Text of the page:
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Instant VM Recovery

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With instant VM recovery, you can immediately restore a VM into your production environment by running it directly from the backup file. Instant VM recovery helps improve recovery time objectives (RTO), minimize disruption and downtime of production VMs. It is like having a "temporary spare" for a VM: users remain productive while you can troubleshoot an issue with the failed VM.

When instant VM recovery is performed, Veeam Backup & Replication uses the Veeam vPower technology to mount a VM image to an ESX(i) host directly from a compressed and deduplicated backup file. Since there is no need to extract the VM from the backup file and copy it to production storage, you can restart a VM from any restore point (incremental or full) in a matter of minutes.

The archived image of the VM remains in read-only state to avoid unexpected modifications. By default, all changes to virtual disks that take place while the VM is running, are logged to auxiliary redo logs residing on the NFS server (Veeam backup server or backup repository). These changes are discarded as soon as a restored VM is removed, or merged with the original VM data when VM recovery is finalized.

To improve I/O performance for a restored VM, you can redirect VM changes to a specific datastore. In this case, instead of using redo logs, Veeam Backup & Replication will trigger a snapshot and put it to the Veeam IR directory on the selected datastore, together with metadata files holding changes to the VM image. Redirecting VM changes improves recovery performance but makes Storage vMotion not possible for ESX 4.x and earlier. As a result, you will not be able to use Storage vMotion to finalize Instant VM Recovery.

To finalize instant VM recovery, you can do one of the following:

Use Storage vMotion to quickly migrate the restored VM to the production storage without any downtime. In this case, original VM data will be pulled from the NFS datastore to the production storage and consolidated with VM changes while the VM is still running. Storage vMotion, however, can only be used if you select to keep VM changes on the NFS datastore without redirecting them.
Note that Storage vMotion is not available in some editions of VMware vSphere. To learn if your edition provides Storage vMotion capabilities, see VMware documentation.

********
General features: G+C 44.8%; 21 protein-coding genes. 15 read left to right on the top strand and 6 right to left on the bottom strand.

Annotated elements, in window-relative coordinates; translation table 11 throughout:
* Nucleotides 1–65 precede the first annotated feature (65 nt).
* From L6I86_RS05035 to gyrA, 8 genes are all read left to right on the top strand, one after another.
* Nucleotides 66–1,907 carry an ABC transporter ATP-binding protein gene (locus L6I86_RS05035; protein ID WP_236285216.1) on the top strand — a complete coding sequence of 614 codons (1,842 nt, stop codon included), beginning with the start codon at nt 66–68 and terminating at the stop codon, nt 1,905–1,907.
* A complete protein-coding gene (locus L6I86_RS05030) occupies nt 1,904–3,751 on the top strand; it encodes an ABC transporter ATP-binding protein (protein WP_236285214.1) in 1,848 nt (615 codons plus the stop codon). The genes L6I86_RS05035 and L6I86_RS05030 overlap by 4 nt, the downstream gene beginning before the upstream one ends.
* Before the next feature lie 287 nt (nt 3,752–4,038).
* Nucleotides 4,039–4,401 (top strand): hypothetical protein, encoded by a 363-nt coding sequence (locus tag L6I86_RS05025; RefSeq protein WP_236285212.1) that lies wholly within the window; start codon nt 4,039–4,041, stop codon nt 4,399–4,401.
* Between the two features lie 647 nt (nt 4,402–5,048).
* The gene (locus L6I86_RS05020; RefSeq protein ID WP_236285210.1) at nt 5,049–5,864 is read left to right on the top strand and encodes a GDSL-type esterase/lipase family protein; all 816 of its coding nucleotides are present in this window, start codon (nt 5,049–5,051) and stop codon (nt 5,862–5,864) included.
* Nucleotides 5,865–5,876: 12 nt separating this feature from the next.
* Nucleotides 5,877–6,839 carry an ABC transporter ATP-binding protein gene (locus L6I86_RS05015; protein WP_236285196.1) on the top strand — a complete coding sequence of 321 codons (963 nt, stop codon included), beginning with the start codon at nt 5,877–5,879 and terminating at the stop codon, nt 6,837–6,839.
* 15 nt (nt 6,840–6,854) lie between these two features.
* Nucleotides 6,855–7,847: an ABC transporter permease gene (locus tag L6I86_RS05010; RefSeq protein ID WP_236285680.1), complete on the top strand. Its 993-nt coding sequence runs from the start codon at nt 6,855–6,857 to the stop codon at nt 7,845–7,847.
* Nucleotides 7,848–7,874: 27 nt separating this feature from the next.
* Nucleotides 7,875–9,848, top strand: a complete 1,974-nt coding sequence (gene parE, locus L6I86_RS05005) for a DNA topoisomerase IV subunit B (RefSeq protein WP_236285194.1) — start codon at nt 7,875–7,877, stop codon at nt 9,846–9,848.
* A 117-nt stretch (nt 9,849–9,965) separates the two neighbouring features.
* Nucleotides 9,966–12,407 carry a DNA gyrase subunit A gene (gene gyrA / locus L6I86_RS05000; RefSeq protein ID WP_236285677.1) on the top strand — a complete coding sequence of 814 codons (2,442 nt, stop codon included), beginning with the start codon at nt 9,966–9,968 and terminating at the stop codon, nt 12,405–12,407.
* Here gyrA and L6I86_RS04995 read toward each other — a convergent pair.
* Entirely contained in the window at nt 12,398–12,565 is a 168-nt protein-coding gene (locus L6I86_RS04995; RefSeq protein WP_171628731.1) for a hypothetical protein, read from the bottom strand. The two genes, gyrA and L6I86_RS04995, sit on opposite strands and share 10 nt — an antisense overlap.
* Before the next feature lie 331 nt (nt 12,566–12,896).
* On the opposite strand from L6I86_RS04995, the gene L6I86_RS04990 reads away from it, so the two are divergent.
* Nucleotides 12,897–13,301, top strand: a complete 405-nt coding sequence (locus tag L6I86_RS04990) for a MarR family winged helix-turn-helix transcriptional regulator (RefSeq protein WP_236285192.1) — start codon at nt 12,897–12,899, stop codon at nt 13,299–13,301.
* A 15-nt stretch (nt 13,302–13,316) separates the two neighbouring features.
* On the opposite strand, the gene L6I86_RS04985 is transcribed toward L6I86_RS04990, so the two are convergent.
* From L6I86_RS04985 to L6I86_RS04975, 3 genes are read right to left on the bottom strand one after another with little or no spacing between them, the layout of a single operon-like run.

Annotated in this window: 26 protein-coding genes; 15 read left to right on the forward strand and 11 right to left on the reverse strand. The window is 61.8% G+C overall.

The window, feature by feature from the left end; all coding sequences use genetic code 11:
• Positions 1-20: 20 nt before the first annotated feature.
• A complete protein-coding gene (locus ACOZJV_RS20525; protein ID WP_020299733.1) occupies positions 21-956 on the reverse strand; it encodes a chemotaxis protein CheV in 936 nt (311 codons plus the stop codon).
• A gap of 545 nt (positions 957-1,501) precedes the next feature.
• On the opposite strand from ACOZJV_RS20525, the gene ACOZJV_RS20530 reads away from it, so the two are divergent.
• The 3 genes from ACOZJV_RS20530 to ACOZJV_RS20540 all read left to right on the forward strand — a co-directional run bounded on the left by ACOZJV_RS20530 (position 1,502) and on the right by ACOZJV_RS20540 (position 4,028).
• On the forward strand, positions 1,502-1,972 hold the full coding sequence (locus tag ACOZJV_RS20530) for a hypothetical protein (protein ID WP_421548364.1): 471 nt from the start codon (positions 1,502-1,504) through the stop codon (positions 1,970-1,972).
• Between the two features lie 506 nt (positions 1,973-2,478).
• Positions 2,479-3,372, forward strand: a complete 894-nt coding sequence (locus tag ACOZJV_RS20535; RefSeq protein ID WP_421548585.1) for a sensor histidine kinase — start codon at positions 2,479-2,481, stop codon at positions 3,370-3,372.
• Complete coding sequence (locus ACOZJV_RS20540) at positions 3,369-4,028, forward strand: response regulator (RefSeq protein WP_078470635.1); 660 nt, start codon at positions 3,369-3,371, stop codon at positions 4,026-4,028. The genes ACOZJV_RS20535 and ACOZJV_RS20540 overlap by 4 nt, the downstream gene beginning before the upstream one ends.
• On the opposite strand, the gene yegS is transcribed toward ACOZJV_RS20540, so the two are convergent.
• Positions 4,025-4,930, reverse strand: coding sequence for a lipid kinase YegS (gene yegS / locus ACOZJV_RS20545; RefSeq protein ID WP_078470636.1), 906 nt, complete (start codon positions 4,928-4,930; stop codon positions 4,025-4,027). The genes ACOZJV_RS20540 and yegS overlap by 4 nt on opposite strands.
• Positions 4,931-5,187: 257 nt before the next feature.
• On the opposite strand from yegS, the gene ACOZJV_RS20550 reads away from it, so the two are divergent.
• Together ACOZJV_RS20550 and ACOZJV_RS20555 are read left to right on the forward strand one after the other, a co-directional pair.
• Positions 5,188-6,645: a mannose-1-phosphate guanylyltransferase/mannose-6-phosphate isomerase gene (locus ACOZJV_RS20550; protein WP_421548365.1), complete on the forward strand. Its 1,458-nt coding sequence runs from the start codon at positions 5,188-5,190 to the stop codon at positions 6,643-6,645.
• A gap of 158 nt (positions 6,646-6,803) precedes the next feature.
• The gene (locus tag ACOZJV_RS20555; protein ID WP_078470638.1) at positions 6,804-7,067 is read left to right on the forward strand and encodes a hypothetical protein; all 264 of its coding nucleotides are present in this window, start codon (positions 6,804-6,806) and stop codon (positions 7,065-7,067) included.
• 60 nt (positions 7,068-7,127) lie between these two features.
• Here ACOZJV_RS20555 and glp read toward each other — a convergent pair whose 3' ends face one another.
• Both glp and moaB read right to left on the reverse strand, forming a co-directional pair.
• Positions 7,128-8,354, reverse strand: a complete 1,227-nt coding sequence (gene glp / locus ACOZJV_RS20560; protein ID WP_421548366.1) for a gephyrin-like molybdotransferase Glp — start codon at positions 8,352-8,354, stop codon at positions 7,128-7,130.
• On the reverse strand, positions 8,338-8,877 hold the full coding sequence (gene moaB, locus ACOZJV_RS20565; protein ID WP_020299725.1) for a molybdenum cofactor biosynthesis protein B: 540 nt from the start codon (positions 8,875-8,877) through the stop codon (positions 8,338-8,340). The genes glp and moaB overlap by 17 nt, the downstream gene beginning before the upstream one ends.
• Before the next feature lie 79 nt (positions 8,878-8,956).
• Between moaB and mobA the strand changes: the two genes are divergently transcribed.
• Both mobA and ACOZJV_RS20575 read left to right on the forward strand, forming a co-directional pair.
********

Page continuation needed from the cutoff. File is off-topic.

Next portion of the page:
Use replication or VM copy functionality of Veeam Backup & Replication. In this case, you can create a copy of a VM and fail over to it during the next maintenance window. In contrast to Storage vMotion, this approach requires you to schedule some downtime while you clone or replicate the VM, power it off and then power the cloned copy or replica on.

Use Quick Migration. In this case, Veeam Backup & Replication will perform a two-stage migration procedure — instead of pulling data from the vPower NFS datastore, it will restore the VM from the backup file on the production server, then move all changes and consolidate them with the VM data. For details, see Quick Migration.

In many respects, instant VM recovery gives results similar to failover of a VM replica. Both features can be used for tier-1 applications with little tolerance for business interruption and downtime. However, when you perform replica failover, you do not have dependencies on the Veeam backup server. And, unlike instant VM recovery that provides only limited I/O throughput, replication guarantees full I/O performance.

Beside disaster recovery matters, instant VM recovery can also be used for testing purposes. Instead of extracting VM images to production storage to perform regular DR testing, you can run a VM directly from the backup file, boot it and make sure the VM guest OS and applications are functioning properly.

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